|Album Name: Chapter One: 1 & 1 冊葉一：一與一|
|Release Date: November 2020|
By Matt Taylor
In a way, the solo career of industry veteran and Oaeen 魚丁糸 lead vocalist Wu Qing-feng 吳青峰 is the equivalent of waiting for a bus. Just as one might often wait a long time for a bus only for two to appear in quick succession, fans had to wait an arduous fourteen years for him to take a break from being Sodagreen 蘇打綠 frontman to release Spaceman 太空人, winning Best Mandarin Male Artist at the 31st Golden Melody Awards in the process. To our surprise, just one year later he is offering his second solo record for the world to hear.
Not your typical sophomore record, Chapter One: 1 & 1 冊葉一：一與一 is a sprawling, two-sided, sixteen track affair exploring Wu’s seemingly unlimited creativity. Side one is comprised of Wu’s musical compositions for others, featuring songs original found not just in Mandopop albums and film soundtracks, but also in stage productions, with lyrics provided by playwrights and contemporary poets such as Hsia Yu 夏宇 and Yen-ling Hsu 徐堰鈴. Side two meanwhile is dedicated to his lyrical creations, originally performed by some of Mandopop’s most beloved and successful singers. There is a running concept throughout the record, with side one representing the unlimited musical ocean, and side two the humanity of the written land.
Side one opener “Ms Pheromone 費洛蒙小姐” is a dramatic adventure entirely of its own, significant as the record’s opening number as it was the first time Wu had ever composed lyrics for someone else. Originally featured in the 2004 LGBT-focused theatre production Skin Touching 踏青去, the song is a musical epic separated into five distinct parts, interspersed with clips from the original stage show. Incorporating styles as wide-ranging as jazz, metal and pop-rock, Wu sings about sympathy and understanding for those invisible, hiding in the closet. From the same play, following track “I Will I Will 我會我會” is somewhat of a palette cleanser, with the heavily vocoder-ed a-cappella a nod to the stylings of Imogen Heap, and in direct contrast to the choir-driven original.
Although it’s difficult to choose a highlight among the tracks, “Alzheimers 阿茲海默” is a standout. Wu’s composition not only captures the sorrow and heartbreak of such the disease, but also the concurrent joy and pain of fleeting memories. A sudden crash into 70s psychedelic rock captures the essence of anger triggered by not being able to remember the people that you love. Whilst the original by Wan Fang 萬芳 captures exhaustion and suffering, Wu’s version instead feels like an eruption and release of pain. Employing his falsetto to striking effect, it’s impossible to not feel moved.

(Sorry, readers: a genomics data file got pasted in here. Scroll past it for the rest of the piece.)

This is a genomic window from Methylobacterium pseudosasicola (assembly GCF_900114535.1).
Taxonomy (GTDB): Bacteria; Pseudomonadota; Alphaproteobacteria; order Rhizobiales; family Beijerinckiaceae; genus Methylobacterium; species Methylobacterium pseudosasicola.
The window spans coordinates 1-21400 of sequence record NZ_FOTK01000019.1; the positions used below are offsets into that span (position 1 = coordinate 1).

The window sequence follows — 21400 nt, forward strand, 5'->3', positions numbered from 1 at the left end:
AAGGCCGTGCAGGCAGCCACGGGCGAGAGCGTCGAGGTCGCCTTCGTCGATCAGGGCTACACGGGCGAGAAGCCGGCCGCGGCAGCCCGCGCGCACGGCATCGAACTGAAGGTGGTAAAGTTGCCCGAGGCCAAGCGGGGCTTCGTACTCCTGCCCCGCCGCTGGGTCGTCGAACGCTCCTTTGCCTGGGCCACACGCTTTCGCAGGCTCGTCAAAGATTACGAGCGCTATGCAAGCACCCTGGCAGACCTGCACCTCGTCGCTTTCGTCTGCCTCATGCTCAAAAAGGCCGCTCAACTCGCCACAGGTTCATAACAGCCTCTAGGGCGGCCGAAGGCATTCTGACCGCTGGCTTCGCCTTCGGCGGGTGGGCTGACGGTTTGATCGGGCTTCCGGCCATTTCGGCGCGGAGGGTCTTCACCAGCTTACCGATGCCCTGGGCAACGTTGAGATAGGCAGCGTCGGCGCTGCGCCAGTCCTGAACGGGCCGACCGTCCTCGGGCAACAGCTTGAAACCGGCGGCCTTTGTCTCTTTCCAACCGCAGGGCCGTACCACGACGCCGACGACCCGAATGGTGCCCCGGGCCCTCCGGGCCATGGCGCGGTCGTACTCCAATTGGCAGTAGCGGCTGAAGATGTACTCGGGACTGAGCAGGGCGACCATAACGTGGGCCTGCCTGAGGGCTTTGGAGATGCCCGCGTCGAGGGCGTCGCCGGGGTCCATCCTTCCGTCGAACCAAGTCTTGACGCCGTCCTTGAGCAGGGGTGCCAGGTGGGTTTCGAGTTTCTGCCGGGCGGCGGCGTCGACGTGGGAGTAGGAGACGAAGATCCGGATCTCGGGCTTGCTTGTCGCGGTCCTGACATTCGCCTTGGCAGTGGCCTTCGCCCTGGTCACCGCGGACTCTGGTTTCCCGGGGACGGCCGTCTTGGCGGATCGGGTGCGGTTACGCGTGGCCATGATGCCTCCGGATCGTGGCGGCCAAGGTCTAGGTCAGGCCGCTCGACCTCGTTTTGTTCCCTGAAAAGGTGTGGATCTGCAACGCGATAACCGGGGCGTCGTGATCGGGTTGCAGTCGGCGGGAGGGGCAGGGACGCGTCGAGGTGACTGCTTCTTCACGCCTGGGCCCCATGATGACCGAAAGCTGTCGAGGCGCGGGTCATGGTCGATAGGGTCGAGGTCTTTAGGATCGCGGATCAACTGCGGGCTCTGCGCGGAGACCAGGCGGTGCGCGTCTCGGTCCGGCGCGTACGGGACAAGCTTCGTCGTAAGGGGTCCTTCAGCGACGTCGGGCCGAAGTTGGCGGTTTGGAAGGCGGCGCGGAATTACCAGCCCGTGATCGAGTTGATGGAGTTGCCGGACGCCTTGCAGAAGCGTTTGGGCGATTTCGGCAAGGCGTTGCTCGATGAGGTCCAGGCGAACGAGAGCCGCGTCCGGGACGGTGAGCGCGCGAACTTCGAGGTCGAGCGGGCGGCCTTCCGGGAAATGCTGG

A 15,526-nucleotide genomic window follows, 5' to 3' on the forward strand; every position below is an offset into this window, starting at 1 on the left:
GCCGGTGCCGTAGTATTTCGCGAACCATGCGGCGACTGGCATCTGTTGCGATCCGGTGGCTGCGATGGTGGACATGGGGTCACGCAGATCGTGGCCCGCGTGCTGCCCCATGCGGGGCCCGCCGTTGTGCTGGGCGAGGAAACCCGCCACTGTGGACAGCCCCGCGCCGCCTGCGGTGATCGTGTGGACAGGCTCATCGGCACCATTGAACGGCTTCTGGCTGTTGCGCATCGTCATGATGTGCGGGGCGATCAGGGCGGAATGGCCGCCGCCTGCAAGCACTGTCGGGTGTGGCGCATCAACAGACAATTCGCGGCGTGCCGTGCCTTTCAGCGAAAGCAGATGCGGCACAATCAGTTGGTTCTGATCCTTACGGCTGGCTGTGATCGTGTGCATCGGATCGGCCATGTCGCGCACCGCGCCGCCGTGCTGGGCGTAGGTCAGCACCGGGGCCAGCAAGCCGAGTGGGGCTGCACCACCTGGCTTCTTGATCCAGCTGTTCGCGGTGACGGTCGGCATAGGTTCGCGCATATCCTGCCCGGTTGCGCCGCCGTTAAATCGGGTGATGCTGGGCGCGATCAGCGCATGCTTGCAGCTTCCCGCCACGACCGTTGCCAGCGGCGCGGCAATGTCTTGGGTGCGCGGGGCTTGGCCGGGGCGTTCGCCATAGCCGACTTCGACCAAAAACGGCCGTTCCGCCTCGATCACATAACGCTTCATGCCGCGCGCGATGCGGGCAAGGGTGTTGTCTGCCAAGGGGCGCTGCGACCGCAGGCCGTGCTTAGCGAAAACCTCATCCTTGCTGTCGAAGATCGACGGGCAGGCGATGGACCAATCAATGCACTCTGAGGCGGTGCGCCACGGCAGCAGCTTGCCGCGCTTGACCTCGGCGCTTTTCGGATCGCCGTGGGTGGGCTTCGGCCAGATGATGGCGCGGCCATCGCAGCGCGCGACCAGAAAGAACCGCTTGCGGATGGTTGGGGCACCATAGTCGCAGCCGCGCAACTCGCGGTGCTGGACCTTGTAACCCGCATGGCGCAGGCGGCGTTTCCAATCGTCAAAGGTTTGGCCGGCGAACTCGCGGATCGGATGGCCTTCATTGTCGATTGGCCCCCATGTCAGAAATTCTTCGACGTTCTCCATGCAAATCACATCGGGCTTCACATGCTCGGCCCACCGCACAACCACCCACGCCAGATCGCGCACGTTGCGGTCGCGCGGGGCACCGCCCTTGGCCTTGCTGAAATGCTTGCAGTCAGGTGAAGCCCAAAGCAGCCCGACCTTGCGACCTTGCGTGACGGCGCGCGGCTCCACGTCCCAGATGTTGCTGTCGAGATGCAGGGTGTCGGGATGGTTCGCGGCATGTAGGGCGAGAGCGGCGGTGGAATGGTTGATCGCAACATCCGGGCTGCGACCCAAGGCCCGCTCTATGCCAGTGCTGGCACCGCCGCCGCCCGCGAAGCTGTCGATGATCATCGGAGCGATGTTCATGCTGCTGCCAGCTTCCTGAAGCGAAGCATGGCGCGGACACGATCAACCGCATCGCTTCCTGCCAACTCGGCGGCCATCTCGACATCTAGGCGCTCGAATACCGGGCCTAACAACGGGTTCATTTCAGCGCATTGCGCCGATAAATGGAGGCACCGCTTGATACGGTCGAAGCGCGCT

It’s not just on such complex works that Wu’s capability as a composer is on display. “The Hardest Thing of All is Meeting You 最難的是相遇” is a delicate number, with stripped-back production. The perfect accompaniment to Hsia Yu’s poetic lyrics, it captures the sentiment of rocking slowly on the sea at night, and the metaphor of remoteness at sea with finding someone to love. “Softly Softly 柔軟” likewise is a homage to Taiwanese love songs of the late 90s, and captures that sonically whilst remaining contemporary.
Ethereal side two opener “Sea of Tranquility 寧靜海” is the ideal transitional piece to introduce us to the side of the record showing off Wu’s written works. Named after low-lying terrain on the moon’s surface, the arrangement incorporates ocean tides, underwater environmental recordings, and even morse code (translating to “thank you for finding me”), and lyrically incorporates related imagery. There is a seamless transition into “Waiting 等”, which captures the essence of young love. Where the 2008 original by Yuan Quan 袁泉 is breezy and cheerful, Wu’s version feels almost bittersweet, as if he is longing for the past.